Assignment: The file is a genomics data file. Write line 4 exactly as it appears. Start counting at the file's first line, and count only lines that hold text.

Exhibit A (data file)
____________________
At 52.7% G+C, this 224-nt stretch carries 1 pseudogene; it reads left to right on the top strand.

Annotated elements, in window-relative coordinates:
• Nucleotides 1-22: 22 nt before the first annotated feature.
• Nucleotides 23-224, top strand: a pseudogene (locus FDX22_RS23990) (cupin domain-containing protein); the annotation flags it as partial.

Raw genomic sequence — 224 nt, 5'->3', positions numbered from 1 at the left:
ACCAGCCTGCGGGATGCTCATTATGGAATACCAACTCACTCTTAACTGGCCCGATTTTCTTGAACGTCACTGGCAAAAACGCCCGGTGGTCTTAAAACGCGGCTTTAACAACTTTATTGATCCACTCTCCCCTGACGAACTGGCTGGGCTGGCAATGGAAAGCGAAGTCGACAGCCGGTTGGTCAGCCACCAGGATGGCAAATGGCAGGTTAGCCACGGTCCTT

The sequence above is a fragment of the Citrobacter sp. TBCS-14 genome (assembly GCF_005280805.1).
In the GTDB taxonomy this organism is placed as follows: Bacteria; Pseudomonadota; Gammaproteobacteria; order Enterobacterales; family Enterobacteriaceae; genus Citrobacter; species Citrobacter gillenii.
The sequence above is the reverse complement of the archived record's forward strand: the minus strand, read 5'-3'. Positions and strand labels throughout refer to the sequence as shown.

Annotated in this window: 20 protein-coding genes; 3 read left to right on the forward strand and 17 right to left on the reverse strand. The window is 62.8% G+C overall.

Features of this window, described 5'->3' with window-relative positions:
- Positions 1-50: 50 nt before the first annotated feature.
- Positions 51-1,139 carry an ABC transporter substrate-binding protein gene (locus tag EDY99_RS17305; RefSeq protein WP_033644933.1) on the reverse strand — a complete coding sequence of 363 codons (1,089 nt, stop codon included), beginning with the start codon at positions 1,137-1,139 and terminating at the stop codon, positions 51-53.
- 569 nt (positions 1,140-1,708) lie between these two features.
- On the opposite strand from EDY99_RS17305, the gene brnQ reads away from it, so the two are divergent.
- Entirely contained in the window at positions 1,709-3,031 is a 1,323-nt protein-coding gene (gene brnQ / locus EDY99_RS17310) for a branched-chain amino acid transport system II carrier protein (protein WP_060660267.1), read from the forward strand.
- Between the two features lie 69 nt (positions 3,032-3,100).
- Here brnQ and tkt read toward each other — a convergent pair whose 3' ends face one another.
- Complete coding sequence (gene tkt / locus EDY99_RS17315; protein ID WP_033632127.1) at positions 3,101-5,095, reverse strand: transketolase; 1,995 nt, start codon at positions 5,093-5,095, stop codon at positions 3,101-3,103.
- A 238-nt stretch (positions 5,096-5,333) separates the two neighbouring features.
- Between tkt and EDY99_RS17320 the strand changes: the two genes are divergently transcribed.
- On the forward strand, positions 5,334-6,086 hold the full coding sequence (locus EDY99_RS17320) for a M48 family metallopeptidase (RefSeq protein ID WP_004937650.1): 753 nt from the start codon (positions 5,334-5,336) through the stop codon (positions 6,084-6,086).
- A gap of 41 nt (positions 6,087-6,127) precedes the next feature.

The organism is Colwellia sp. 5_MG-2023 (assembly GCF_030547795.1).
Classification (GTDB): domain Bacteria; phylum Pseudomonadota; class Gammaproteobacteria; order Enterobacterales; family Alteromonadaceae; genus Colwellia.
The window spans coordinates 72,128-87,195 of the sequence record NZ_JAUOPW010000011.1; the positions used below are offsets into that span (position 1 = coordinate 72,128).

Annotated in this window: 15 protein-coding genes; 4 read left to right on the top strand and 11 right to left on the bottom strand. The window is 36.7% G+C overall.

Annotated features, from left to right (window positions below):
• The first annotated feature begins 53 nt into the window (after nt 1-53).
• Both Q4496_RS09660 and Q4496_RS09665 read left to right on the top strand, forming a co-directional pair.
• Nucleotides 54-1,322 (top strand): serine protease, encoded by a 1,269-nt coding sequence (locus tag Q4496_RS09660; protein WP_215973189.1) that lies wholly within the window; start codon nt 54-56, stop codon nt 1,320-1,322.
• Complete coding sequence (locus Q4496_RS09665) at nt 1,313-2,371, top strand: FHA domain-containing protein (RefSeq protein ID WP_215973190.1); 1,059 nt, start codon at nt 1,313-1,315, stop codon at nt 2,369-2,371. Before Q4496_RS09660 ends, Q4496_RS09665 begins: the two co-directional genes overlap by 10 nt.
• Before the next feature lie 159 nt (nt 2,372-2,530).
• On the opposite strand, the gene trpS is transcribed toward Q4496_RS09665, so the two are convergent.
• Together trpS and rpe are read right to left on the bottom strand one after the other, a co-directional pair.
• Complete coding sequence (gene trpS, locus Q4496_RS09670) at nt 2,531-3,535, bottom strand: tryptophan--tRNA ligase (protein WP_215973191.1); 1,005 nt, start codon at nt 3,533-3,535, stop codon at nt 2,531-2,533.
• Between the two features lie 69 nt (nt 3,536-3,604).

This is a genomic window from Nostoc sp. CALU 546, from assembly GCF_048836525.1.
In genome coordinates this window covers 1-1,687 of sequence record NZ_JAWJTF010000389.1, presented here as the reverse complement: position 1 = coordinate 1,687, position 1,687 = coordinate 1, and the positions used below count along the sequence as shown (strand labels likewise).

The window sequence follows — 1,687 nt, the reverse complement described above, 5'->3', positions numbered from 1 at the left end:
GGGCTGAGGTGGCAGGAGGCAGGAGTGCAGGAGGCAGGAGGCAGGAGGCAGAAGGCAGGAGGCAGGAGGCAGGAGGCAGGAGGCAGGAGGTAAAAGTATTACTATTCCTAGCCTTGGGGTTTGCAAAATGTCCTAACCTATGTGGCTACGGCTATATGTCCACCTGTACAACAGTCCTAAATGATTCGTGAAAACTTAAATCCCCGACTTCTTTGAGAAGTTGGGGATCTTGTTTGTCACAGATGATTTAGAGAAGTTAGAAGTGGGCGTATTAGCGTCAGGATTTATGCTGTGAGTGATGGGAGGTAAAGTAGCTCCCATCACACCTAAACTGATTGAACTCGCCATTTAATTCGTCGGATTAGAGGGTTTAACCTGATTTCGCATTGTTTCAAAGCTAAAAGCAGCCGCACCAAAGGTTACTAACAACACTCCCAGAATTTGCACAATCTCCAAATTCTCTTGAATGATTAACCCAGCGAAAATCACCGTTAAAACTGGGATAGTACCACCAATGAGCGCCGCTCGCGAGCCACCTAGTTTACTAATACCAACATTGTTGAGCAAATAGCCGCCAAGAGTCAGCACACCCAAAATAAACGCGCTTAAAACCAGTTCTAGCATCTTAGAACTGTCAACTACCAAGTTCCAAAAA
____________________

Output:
• Nucleotides 23-224, top strand: a pseudogene (locus FDX22_RS23990) (cupin domain-containing protein); the annotation flags it as partial.